Human Rights are those basic rights which, when afforded by one person to another, indicate a belief in the other's full humanity. Where a person or group denies these basic rights to others, that denial indicates a belief that the others are less than human.
The most basic human rights are the rights to life, self-determination, and personal security. Self-determination means deciding, within reasonable limits, where one will live, how one will support oneself, and with whom one will associate. Personal security means physical safety from violence. Oppression is the taking away of any of these rights. Oppression becomes slavery where it includes taking from others the fruit of their labors. In industrialized capitalist societies individual liberty is the key criterion of human rights. In industrialized socialist societies the key is the right to social participation. For poor, non-industrialized societies the key is a right to survival and liberation from oppression by industrialized societies.
When Anabaptists claimed the right to religious self-determination it led to brutal oppression. As toleration for Anabaptists increased, they began to lead lives of quiet prosperity. Concern for individual poor people, rather than concern for oppressive structures which created poverty, was an interest of Anabaptists. Separation of church and state, which would give Anabaptists religious freedom, was the only systemic human rights issue which they addressed with any concentration.
Anabaptist groups began to work for privileges for themselves, and have been successful in many places. Special privileges were granted to Mennonites by Catherine the Great of Russia to induce them to migrate to the Ukraine. Mennonites have also obtained special privileges in the United States, Canada, Mexico, Bolivia, Paraguay, Belize (British Honduras), and other places. Ethnic European Mennonites have colonized lands freshly taken from native peoples. Concern for displaced native peoples has been real among these Mennonites, but has not extended to giving up special privileges.
Mennonites participated to some extent in the effort to abolish slavery in the United States, and have, since World War II, been active in helping to reclaim human rights for native peoples and mentally and physically handicapped persons (disabilities). Mennonites have been active in working for peace in many ways, and have begun to focus more on restoration of justice as a way to peace. Victim-offender Reconciliation Program is a method by which Mennonites have worked to bring peace between individuals by showing victims and offenders how to recognize each other's full humanity.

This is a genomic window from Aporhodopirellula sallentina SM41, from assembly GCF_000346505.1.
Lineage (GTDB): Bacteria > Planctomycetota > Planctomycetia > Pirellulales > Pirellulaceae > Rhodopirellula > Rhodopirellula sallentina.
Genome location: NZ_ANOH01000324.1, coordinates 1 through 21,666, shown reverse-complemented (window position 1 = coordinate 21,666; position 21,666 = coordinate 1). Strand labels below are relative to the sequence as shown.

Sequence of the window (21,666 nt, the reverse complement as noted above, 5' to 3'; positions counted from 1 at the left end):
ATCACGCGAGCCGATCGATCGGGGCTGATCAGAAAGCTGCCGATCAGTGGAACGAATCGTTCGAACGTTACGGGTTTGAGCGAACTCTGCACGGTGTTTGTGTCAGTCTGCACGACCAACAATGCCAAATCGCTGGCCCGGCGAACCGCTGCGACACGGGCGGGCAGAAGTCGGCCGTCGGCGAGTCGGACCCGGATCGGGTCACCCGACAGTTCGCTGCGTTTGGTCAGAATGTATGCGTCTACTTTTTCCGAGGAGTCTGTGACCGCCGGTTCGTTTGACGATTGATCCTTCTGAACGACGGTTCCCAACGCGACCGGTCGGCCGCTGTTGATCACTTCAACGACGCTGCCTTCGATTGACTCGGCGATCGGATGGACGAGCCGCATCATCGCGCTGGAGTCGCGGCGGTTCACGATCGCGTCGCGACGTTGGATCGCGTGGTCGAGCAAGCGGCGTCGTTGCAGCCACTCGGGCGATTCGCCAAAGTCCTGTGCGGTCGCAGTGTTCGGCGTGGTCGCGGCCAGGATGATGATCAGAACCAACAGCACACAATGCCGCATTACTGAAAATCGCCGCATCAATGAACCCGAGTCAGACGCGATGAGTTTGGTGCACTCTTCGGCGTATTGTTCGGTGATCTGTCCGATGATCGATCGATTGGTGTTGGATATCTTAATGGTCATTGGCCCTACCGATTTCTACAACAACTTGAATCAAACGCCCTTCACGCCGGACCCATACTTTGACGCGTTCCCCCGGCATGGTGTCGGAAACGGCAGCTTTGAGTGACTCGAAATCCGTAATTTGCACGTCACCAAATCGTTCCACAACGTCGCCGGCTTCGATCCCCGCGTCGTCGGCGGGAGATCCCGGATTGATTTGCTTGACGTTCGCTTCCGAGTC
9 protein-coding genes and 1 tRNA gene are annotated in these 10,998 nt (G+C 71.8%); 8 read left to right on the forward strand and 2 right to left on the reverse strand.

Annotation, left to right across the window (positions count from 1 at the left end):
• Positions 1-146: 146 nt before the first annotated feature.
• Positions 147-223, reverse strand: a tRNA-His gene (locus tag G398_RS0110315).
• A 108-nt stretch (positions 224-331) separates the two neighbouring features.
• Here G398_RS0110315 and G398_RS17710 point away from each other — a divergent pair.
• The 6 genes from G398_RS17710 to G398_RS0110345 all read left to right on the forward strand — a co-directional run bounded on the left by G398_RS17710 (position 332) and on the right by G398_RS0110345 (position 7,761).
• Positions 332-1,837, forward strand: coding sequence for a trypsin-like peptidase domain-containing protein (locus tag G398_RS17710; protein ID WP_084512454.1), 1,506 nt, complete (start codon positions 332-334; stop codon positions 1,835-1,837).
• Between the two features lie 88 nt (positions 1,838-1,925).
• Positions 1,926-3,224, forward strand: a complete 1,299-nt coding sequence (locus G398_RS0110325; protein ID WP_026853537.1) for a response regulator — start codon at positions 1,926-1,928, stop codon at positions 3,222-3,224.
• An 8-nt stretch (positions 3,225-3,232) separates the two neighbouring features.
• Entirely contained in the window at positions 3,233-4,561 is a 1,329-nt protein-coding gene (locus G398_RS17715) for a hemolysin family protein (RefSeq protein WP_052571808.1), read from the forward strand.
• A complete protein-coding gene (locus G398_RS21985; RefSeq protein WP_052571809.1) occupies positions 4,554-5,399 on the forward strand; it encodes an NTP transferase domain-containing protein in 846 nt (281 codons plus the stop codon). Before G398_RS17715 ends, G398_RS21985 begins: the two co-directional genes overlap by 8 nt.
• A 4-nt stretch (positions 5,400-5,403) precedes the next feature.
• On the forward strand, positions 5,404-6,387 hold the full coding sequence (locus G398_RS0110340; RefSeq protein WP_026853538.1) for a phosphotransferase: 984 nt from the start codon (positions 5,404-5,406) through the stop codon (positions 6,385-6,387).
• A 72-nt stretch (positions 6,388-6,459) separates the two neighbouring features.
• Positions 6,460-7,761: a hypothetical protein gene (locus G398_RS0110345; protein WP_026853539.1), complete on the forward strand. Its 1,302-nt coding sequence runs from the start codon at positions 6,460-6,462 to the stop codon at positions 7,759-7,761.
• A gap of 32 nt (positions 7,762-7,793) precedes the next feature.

Mennonites have, along with the rest of the world, discovered the issue of human rights on a broad scale only since World War II. The advent of mass communications has allowed all to understand more clearly how oppression breeds war, and how the denial of human rights leads to violence as the poor and powerless seek to be heard by the rich and powerful. Mennonite efforts on behalf of the oppressed around the world recognize increasingly that restoration of human rights is part of the ministry of reconciliation given by God to those who believe the message of salvation.
Crahan, Margaret E., ed., Human Rights and Basic Needs in the Americas. Washington, D.C.: Georgetown University Press 1982.
Epp, Frank H. Human Rights and Christian Responsibility. Winnipeg, MB: MCC [Canada], n.d.
Evans, Robert A. and Alice Frazer Evans. Human Rights: a Dialogue Between the First and Third Worlds. Maryknoll: Orbis Books, 1983.
Hennelly, Alfred, S.J. and John Langan, S.J., eds. Human Rights in the Americas: the Struggle for Consensus. Washington, D.C.: Georgetown U. Press, 1982.
Peachey, Urbane, ed. Mennonite Statements on Peace and Social Concerns, 1900-1978. Akron, PA: MCC, 1980.
Adapted by permission of Herald Press, Harrisonburg, Virginia, and Waterloo, Ontario, from Mennonite Encyclopedia, Vol. 5, pp. 398-399. All rights reserved. For information on ordering the encyclopedia visit the Herald Press website.
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MLA style: Ruth-Heffelbower, Duane. "Human Rights." Global Anabaptist Mennonite Encyclopedia Online. 1989. Web. 23 May 2013. http://www.gameo.org/encyclopedia/contents/H852ME.html.
APA style: Ruth-Heffelbower, Duane. (1989). Human Rights. Global Anabaptist Mennonite Encyclopedia Online. Retrieved 23 May 2013, from http://www.gameo.org/encyclopedia/contents/H852ME.html.